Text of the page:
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Brick Schools: Incidents of Nude Photos on Students’ Phones Prompt Police Reports, Removal Deadline

Brick Township High School (Credit: Google Maps)

Brick Township High School (Credit: Google Maps)

Parents in Brick are being warned that their children may face criminal charges if they have any nude photos or videos of their underage classmates saved on their cell phones or computers. The action, officials say, was prompted by a rash of incidents involving such photos or videos that have resulted in police reports.

In a letter issued Friday, Brick schools Superintendent Dr. Walter Uszenski said the Brick Township Police Department has announced an amnesty period for possession of such illicit materials that runs through Tuesday morning at 7 a.m.

“It has come to our attention that some of our Brick Township High School students may be engaging in this improper behavior,” said Uszenski. “This matter is a serious issue that demands a prompt and appropriate response. School authorities are working in conjunction with the Brick Township Police Department to help educate the community about the legal and psychosocial implications of this activity.”

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It is a serious crime – an indictable offense – in New Jersey to have nude photos of children under 18 on one’s mobile phone or other device. Under the law, it’s considered possession, and sometimes even the manufacture or distribution, of child pornography, including during scenarios where the photos are being sent or saved by another underage person.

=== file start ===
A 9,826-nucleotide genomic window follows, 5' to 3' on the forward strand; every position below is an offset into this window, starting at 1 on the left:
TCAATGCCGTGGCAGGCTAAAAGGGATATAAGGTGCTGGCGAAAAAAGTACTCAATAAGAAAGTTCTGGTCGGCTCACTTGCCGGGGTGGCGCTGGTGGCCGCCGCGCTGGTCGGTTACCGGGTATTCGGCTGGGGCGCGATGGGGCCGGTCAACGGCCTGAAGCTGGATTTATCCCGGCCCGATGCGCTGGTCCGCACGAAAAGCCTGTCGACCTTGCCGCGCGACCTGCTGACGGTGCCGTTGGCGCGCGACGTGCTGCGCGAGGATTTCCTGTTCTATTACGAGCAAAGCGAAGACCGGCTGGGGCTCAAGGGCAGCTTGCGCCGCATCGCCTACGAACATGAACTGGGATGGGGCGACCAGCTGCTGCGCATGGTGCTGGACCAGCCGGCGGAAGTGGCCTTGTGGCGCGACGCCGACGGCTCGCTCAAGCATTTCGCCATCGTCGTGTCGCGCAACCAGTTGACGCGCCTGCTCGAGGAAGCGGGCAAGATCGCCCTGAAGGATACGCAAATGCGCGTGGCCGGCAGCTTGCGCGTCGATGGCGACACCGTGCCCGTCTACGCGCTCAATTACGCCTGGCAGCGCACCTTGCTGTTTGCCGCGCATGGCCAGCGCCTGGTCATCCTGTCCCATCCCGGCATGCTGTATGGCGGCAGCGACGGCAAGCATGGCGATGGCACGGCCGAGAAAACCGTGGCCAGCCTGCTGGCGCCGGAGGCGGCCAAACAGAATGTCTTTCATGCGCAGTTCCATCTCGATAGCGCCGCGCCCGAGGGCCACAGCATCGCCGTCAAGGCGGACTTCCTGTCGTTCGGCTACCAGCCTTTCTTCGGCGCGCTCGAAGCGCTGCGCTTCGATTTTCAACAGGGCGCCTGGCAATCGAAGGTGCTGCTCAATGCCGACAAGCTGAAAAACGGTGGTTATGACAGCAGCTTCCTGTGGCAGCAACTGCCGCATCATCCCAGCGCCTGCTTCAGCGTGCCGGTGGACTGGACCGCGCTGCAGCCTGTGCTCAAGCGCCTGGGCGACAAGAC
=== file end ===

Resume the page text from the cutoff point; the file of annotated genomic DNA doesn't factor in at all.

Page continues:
“After this date, any student found to have created, transmitted or possessed an illegal image/movie may be charged with the serious offenses outlined above, and be subject to removal from school,” the letter said.

Specifically, New Jersey covers such charges under its child endangerment law.

The letter was sent to parents of high school students in Brick, and specifically mentioned SnapChat, a smartphone app that allows a user to send a photo to a friend who also has the app. The photo can be set to self-delete, or in some cases, it can be saved. There have been “several police reports” recently which have referenced SnapChat as well as Instagram – another photo sharing app for smartphones – being used to send images of “real or simulated sexual acts and photos of naked or semi-naked persons.”

“Please be assured that I will always take every appropriate action to protect the safety and well- being of our students,” Uszenski wrote. “The amnesty period gives you an opportunity to educate your children and help protect them. We will be working with our staff to continue to address these issues with our students.”